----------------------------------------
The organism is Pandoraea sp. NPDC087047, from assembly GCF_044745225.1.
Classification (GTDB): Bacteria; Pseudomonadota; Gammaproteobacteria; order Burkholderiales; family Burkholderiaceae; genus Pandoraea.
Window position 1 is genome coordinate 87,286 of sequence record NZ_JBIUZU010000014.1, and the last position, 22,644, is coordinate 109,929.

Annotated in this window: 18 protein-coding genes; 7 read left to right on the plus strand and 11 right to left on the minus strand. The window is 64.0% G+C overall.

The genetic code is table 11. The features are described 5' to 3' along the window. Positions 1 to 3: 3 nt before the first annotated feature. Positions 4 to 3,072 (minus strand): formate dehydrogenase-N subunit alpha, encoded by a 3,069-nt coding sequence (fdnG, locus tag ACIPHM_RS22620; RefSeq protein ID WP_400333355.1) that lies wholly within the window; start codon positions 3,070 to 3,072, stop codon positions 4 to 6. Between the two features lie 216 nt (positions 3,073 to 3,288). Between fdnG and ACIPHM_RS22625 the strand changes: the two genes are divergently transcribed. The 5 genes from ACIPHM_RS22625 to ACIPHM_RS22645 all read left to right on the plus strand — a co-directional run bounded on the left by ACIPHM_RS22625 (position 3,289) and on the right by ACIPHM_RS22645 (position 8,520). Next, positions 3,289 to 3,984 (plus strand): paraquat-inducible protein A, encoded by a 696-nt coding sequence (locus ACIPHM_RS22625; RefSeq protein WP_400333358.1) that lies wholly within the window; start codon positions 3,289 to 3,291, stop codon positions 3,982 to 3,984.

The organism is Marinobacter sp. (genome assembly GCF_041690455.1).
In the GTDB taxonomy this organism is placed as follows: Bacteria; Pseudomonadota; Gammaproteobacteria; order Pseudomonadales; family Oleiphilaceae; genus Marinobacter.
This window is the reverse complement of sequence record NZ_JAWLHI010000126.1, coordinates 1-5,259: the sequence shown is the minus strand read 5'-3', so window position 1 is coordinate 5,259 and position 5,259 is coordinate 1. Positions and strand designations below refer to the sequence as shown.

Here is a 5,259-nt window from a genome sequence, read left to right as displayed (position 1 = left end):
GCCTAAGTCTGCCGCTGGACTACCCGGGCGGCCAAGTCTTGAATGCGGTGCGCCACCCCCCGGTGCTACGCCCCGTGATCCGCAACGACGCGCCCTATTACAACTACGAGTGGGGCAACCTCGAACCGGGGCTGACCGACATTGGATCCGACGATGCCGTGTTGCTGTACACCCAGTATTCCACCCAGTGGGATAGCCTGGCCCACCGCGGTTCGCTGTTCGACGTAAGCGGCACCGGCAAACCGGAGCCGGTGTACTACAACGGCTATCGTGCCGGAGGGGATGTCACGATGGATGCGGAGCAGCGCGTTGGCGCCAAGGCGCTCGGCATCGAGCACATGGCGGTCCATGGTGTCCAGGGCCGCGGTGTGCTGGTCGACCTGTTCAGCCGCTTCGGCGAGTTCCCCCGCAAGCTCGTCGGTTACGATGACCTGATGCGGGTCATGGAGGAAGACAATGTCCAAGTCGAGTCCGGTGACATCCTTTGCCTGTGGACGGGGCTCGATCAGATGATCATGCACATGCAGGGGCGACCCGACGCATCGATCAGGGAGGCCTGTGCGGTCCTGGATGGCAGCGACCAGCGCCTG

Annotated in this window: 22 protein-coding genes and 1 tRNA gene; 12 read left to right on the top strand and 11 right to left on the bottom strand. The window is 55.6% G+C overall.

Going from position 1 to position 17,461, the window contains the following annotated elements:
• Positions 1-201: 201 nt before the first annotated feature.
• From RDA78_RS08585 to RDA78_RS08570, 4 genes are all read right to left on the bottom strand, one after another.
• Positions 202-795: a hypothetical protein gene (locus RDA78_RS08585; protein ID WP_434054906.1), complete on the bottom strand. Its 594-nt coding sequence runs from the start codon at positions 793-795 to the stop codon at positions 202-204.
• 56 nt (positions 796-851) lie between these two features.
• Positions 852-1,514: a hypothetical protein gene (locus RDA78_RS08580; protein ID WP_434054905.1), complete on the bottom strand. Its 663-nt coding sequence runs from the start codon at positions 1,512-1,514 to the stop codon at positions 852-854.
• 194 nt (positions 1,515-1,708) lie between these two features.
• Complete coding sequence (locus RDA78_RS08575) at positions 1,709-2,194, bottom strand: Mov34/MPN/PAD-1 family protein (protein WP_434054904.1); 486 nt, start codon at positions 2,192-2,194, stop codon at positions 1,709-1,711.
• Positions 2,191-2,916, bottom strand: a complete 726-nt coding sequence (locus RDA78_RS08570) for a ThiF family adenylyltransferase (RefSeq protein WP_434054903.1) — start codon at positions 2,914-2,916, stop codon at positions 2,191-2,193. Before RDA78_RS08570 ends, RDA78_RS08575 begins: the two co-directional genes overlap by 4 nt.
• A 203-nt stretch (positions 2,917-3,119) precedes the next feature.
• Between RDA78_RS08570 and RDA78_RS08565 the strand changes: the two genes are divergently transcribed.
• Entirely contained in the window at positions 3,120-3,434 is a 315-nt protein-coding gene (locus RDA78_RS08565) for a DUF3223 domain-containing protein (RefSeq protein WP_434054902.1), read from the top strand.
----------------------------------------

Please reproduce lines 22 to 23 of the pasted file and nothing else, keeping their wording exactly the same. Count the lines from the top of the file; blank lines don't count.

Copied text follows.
• Between RDA78_RS08570 and RDA78_RS08565 the strand changes: the two genes are divergently transcribed.
• Entirely contained in the window at positions 3,120-3,434 is a 315-nt protein-coding gene (locus RDA78_RS08565) for a DUF3223 domain-containing protein (RefSeq protein WP_434054902.1), read from the top strand.